1 Gkoutzioukostas adds to the list of authorities favoring Chrysos’s interpretation: Despoina Tsouklidou, Johannes Koder, Leslie Brubaker and John Haldon (Gkoutzioukostas 640

2 For Theophylact’s account of the 588 rebellion, see Krivushin 1991 52-53.

3 This was, after all, the typical behavior of a "tyrant-loving mob" (τῆς φιλοτυράννου πλήθους; Theophylact Simocatta 308; English translation from Whitby and Whitby 230).

4 One can move "against Babylon(ia)" (εἰς τῆς Βαβιλωνίας; Theophylact Simocatta 184; English translation from Whitby and Whitby 128), and some are "renowned in Babylon(ia)" (τοὺ ςεἰς τῆς Βαβιλωνίας δοξολογήσαντες; Theophylact Simocatta 187; English translation from Whitby and Whitby 130). For the Middle (Byzantine) Greek features of Theophylact’s use of the preposition εἰς, see Olajos 1990-1992, 183.

5 To be sure, the Romans are said at one point to be an ethnos (τῶν Ῥωμαίων ἔθνος; Theophylact Simocatta 223). But Theophylact puts those words in the mouths of the three Sclavenes from the shore of the western Ocean, who knew that they also belonged to an ethnos. In other words, Theophylact makes the Sclavenes look ignorant, for they inadvertently equate the Roman Empire with their "nation" (Curta 2008, 162). For the episode of Emperor Maurice’s encounter with the three Sclavenes from the shore of the western Ocean, see Wołoszyn.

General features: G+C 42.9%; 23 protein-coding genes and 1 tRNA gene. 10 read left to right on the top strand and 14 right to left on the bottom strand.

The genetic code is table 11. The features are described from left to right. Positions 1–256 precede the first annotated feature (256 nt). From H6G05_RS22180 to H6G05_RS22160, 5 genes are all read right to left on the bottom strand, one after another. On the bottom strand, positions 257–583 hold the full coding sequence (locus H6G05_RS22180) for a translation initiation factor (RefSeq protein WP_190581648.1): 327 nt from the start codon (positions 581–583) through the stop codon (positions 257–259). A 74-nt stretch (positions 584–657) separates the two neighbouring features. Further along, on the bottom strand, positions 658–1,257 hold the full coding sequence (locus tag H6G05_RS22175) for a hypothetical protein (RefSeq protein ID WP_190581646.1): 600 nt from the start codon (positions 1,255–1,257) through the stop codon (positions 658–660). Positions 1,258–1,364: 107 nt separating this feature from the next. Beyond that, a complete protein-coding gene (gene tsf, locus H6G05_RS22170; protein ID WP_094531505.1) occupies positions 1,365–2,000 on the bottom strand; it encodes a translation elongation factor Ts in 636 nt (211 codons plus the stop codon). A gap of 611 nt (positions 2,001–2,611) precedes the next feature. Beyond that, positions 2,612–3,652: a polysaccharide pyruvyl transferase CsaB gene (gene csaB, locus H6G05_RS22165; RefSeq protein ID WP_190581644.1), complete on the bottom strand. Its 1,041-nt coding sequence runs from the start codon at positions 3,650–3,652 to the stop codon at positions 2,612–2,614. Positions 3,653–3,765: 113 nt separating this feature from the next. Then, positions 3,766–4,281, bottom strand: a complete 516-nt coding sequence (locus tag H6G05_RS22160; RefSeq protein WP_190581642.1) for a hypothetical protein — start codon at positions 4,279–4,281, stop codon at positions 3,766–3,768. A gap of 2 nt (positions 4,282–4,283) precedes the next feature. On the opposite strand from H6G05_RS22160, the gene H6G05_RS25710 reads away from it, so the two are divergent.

6 A direct parallel to Comentiolus’ earlier request to the Chagan: "do not divert your power beyond your borders" (Theophylact Simocatta 50; English translation from Whitby and Whitby 27).

7 For the Danube as μεσίτης, see Patoura 2002, 410.

8 Most likely inspired by the plural employed at this particular point, a recent translation into Spanish turns κατὰ τῆς Σκλαυηνίας πληθύος into "la multitud de las Esclavinias" (Morfakidis Filactós and Casas Olea 103).